brian's Guide To Solving Any Perl Problem

[I originally wrote this for Perlmonks, and then included it as an appendix in Mastering Perl. I’ve updated it here, and I’ve made this the main version.]

My Philosophy of Debugging

I believe in three things:

  1. It is not personal

Forget about code ownership. You may think yourself an artist, but even the old Masters produced a lot of crap. Everybody’s code is crap, which means my code is crap and your code is crap. Learn to love that. When you have a problem, your first thought should be “Something is wrong with my crappy code”. That means you do not get to blame perl. It is not personal.

Forget about how you do things. If the way you did things worked, you would not be reading this. That is not a bad thing. It is just time to evolve. We have all been there.

  1. Personal responsibility

If you have a problem with your script it is just that—your problem. You should do as much to solve it by yourself as you can. Remember, everyone else has their own scripts, which means they have their own problems. Do your homework and give it your best shot before you bother someone else with your problems. If you honestly try everything in this guide and still cannot solve the problem, you have given it your best shot and it is time to bother someone else.

  1. Change how you do things

Fix things so you do not have the same problem again. The problem is probably how you code, not what you code. Change the way you do things to make your life easier. Do not make Perl adapt to you because it will not. Adapt to Perl. It is just a language, not a way of life.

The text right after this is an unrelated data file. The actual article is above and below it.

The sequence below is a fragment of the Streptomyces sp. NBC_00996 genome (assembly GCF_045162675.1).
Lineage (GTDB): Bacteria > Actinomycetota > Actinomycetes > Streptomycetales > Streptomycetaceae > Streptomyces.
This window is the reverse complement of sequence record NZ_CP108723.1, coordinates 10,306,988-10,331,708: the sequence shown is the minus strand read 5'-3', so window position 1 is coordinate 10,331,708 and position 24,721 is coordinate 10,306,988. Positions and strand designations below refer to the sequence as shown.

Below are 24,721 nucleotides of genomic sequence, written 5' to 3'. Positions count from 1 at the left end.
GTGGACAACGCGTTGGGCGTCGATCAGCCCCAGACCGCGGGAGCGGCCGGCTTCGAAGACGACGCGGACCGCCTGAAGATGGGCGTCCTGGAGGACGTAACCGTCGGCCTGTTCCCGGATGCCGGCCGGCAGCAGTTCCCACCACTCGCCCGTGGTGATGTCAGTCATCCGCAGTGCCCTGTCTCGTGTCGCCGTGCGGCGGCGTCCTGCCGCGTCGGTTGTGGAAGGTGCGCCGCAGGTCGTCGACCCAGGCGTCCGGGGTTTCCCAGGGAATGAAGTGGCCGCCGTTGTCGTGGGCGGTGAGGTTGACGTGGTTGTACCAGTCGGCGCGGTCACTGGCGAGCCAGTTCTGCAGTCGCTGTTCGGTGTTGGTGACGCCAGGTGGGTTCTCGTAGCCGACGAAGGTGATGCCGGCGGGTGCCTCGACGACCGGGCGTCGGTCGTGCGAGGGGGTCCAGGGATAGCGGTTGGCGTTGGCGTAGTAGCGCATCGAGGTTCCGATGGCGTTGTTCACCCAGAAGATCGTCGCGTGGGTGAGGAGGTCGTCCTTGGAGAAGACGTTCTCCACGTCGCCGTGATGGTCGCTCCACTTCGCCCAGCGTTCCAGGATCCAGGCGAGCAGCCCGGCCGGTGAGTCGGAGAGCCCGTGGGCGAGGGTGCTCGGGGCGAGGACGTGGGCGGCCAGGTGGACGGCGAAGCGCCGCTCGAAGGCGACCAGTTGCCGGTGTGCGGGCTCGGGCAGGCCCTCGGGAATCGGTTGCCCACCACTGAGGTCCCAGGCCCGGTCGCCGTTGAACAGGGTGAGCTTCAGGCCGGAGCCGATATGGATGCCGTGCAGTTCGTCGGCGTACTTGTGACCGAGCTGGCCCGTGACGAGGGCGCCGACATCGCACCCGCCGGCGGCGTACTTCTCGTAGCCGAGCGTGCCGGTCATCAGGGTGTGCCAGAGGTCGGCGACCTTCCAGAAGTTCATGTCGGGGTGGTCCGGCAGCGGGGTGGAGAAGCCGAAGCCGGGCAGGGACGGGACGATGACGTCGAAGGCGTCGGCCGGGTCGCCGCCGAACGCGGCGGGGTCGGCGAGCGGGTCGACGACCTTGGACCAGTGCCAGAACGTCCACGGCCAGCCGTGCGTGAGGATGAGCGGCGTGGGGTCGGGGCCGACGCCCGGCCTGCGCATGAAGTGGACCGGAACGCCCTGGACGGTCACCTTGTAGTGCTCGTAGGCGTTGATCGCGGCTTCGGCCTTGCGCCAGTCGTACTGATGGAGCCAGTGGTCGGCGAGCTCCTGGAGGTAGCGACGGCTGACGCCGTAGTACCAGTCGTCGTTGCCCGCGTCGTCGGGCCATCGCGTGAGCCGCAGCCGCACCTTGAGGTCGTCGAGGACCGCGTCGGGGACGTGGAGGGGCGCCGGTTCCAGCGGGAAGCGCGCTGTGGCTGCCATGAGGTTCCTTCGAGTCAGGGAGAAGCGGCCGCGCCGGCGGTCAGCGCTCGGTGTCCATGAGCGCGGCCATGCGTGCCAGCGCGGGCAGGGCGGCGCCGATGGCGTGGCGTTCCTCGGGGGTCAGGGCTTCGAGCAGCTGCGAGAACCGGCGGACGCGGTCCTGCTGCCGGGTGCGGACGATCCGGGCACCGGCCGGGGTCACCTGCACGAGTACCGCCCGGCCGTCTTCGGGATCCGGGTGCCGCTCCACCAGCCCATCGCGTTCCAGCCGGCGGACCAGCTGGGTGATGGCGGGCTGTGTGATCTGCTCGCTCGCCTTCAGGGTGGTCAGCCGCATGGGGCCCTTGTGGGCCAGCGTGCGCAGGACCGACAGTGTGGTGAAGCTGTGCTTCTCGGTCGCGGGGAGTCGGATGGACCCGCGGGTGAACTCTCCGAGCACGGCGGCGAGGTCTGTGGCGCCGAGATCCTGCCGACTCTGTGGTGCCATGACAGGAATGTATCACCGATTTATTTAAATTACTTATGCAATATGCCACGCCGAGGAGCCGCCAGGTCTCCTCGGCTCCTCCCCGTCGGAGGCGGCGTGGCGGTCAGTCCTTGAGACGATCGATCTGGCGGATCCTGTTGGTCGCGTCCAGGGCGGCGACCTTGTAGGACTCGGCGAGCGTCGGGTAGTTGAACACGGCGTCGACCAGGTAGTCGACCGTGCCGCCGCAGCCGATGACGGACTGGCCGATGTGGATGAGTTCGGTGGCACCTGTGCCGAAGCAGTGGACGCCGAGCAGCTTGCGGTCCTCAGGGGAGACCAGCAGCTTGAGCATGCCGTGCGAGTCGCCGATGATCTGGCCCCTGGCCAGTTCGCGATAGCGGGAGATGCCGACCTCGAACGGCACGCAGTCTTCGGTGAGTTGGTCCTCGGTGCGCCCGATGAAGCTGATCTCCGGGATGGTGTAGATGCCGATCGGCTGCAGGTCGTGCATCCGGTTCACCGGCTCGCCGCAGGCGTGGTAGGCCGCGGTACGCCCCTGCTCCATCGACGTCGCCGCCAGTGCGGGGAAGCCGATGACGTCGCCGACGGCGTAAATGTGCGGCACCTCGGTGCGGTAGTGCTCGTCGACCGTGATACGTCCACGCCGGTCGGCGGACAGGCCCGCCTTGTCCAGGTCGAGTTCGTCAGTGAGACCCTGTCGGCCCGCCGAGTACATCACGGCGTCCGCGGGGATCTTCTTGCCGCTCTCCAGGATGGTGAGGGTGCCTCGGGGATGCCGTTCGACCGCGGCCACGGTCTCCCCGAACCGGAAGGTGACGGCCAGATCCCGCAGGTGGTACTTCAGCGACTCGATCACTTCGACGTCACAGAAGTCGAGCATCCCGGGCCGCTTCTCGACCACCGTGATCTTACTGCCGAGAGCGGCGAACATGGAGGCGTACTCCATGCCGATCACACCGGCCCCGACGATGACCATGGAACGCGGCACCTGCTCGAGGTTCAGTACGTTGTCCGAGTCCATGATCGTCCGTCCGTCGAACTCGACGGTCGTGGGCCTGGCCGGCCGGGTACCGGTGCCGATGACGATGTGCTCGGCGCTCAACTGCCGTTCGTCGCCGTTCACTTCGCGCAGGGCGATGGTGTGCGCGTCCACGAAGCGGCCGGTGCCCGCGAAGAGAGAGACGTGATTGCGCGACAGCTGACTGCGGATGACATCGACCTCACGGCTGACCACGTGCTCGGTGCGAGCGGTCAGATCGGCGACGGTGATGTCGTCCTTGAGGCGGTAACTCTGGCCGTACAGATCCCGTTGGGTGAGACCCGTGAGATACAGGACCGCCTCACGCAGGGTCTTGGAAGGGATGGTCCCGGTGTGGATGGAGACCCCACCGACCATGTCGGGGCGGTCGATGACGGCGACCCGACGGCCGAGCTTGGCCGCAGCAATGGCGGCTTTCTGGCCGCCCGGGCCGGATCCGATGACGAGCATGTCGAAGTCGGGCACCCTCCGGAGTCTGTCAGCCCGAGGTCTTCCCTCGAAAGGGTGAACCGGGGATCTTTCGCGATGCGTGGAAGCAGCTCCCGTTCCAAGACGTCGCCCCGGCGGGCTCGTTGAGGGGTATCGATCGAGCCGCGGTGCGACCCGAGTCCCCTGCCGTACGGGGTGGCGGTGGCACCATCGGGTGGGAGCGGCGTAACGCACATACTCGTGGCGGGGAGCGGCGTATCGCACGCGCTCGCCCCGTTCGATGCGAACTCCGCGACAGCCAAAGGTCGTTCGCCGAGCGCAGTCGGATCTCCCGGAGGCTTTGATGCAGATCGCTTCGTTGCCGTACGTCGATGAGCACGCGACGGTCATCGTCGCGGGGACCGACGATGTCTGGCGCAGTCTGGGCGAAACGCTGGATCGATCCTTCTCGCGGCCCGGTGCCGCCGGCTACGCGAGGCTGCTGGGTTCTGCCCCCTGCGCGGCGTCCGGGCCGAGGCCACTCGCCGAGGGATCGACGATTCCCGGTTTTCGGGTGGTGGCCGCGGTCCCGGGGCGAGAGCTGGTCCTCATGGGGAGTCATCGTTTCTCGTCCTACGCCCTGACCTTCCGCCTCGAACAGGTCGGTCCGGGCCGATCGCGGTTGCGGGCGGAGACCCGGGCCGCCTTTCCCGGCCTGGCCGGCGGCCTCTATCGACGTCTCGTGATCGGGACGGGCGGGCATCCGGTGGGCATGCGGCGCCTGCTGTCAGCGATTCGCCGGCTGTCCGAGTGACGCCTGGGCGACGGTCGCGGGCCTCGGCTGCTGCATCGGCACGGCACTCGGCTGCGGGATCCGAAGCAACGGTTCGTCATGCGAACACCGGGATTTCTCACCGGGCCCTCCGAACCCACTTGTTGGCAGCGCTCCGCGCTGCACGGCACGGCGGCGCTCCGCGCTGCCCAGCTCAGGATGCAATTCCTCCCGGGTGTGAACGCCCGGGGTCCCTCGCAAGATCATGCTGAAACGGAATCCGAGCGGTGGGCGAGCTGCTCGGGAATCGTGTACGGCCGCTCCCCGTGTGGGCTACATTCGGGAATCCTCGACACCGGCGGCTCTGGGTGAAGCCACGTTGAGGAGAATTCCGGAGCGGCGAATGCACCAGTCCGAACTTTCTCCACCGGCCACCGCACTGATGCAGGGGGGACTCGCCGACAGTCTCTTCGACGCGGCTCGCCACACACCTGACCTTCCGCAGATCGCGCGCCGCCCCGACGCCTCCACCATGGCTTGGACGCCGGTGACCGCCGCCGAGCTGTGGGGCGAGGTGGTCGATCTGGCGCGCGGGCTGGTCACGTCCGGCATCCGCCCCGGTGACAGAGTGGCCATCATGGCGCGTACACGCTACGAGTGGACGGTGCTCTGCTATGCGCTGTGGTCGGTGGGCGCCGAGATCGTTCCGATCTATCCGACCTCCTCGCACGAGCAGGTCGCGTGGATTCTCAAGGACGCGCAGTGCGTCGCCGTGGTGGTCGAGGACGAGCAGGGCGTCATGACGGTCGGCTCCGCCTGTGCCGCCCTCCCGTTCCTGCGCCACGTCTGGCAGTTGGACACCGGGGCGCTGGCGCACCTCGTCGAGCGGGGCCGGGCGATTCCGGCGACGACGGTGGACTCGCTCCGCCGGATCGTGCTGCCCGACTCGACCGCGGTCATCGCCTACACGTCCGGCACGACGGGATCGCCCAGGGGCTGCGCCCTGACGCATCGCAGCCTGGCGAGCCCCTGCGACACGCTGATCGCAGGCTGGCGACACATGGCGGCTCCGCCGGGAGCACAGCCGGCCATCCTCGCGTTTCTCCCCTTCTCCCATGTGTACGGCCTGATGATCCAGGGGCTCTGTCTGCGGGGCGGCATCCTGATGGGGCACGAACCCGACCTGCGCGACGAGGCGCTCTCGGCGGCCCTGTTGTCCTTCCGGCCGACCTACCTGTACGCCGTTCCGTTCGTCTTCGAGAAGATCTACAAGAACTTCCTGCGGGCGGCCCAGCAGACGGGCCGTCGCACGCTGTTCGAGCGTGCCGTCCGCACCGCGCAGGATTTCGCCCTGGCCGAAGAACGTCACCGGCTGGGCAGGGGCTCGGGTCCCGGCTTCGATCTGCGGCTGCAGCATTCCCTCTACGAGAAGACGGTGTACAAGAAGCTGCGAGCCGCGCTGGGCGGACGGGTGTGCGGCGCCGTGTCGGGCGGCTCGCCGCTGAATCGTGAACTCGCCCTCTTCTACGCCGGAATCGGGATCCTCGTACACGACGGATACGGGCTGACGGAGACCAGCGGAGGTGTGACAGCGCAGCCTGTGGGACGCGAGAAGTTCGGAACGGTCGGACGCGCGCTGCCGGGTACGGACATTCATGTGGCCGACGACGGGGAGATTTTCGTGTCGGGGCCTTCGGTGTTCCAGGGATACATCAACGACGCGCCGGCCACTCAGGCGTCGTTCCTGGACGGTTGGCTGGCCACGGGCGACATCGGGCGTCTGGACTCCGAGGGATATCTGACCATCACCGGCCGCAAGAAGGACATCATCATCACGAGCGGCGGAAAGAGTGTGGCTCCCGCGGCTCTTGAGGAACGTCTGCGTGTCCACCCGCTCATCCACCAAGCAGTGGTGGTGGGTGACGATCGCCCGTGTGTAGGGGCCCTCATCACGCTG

My Method

Does your script compile with strictures?

If you are not already using strictures, turn it on. Perl gurus are gurus because they use strict which leaves them more time to solve other problems, learn new things, and upload working modules to CPAN.

You can turn on strictures within the code with the strict pragma.

use strict;

You can turn on strictures from the command line with perl’s -M switch.

% perl -Mstrict

With versions of Perl since v5.12, specifying the version with use automatically turns on strict:

use v5.30;

You’ll likely have to fix a bunch of stuff at first, but if there’s a part of your code you can’t get past strict, you can turn it off within a block of code so you can deal with it later:

no strict;


You may be annoyed at strictures, but after a couple of weeks of programming with them turned on, you will write better code, spend less time chasing simple errors, and probably will not need this guide.

What is the warning?

Perl will warn you about a lot of questionable constructs. Turn on warnings and help Perl help you. Do this before you present code to other people so save yourself some embarrassment and to respect other people’s time and generosity.